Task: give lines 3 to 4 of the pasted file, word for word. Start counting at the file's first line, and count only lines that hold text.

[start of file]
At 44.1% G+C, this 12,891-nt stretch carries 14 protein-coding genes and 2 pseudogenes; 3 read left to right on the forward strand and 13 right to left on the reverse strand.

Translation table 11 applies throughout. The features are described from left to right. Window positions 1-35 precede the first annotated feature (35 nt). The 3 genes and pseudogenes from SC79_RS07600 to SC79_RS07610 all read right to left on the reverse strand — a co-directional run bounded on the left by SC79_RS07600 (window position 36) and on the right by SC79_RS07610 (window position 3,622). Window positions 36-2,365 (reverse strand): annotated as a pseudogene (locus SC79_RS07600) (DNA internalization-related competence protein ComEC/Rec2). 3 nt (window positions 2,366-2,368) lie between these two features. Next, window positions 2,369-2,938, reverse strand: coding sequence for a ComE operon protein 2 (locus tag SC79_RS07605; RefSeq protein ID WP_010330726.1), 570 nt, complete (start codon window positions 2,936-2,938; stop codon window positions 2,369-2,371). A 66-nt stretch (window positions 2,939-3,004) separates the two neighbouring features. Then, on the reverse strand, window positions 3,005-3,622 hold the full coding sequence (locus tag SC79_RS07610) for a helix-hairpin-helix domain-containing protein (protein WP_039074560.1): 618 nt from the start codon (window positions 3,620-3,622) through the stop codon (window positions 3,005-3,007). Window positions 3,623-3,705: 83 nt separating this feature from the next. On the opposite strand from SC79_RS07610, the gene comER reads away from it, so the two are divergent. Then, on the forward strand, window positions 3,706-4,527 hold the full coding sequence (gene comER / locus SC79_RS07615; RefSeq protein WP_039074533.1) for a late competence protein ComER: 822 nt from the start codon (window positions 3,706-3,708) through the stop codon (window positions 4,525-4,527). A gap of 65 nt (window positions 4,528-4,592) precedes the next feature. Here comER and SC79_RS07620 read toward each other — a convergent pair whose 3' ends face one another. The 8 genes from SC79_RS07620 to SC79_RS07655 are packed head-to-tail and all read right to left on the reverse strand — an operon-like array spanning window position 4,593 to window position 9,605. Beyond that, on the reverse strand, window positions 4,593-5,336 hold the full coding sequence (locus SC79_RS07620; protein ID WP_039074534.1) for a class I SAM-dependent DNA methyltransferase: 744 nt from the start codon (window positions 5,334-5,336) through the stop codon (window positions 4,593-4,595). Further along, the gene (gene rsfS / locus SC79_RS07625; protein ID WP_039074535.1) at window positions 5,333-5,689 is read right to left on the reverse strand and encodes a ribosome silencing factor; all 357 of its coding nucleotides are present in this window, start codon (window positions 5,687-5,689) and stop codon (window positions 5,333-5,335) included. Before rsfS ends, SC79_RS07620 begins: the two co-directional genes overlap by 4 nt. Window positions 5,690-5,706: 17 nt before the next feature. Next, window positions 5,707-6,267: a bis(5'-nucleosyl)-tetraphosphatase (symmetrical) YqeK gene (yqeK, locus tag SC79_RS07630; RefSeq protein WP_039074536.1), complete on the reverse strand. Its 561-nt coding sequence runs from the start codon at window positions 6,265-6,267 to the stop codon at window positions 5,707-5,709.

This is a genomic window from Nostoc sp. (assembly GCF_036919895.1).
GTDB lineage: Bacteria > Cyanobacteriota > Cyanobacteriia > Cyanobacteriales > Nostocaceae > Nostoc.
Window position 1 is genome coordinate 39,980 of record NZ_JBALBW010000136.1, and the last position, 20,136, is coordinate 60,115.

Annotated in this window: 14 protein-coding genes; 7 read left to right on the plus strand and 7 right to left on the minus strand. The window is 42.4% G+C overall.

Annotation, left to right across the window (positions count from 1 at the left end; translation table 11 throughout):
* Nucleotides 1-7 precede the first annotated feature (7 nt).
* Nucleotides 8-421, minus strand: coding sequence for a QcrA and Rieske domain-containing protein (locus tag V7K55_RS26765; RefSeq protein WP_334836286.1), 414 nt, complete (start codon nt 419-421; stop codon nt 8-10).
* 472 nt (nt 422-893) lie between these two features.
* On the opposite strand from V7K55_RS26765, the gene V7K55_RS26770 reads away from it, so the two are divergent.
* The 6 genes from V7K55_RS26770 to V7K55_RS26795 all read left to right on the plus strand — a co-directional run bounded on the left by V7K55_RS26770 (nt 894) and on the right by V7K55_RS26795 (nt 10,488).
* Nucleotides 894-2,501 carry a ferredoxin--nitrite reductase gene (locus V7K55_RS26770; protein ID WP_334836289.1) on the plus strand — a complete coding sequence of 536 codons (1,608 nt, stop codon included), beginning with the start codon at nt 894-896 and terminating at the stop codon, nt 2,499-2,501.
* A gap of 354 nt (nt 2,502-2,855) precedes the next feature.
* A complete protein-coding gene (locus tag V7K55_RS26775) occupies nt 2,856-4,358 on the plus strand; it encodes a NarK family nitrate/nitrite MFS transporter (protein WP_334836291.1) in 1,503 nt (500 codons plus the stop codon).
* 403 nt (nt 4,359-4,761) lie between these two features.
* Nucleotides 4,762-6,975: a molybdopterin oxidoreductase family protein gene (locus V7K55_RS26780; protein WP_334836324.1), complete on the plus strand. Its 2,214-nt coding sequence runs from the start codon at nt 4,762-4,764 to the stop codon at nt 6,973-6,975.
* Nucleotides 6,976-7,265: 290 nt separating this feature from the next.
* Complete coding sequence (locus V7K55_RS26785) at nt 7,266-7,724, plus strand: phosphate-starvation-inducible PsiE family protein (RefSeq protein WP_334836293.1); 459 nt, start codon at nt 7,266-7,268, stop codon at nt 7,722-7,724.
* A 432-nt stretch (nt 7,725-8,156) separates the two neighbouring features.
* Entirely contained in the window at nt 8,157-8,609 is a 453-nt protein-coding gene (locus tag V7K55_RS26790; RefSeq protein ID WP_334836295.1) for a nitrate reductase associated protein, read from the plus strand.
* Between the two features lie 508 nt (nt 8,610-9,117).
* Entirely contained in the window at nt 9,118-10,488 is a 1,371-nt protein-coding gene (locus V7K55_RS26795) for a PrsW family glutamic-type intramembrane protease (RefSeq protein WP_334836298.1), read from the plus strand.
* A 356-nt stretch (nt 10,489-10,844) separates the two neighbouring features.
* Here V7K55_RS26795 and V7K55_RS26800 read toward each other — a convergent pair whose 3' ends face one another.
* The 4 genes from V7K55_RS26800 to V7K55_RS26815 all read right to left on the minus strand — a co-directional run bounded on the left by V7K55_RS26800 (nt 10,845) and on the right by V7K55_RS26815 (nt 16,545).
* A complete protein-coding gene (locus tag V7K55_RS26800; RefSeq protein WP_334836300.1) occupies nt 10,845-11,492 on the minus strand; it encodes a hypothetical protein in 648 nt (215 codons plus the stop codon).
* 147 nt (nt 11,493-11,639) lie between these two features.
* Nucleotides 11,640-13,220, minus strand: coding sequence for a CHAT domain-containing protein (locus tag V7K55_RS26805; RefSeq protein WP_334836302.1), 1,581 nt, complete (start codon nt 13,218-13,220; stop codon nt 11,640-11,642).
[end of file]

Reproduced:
This is a genomic window from Nostoc sp. (assembly GCF_036919895.1).
GTDB lineage: Bacteria > Cyanobacteriota > Cyanobacteriia > Cyanobacteriales > Nostocaceae > Nostoc.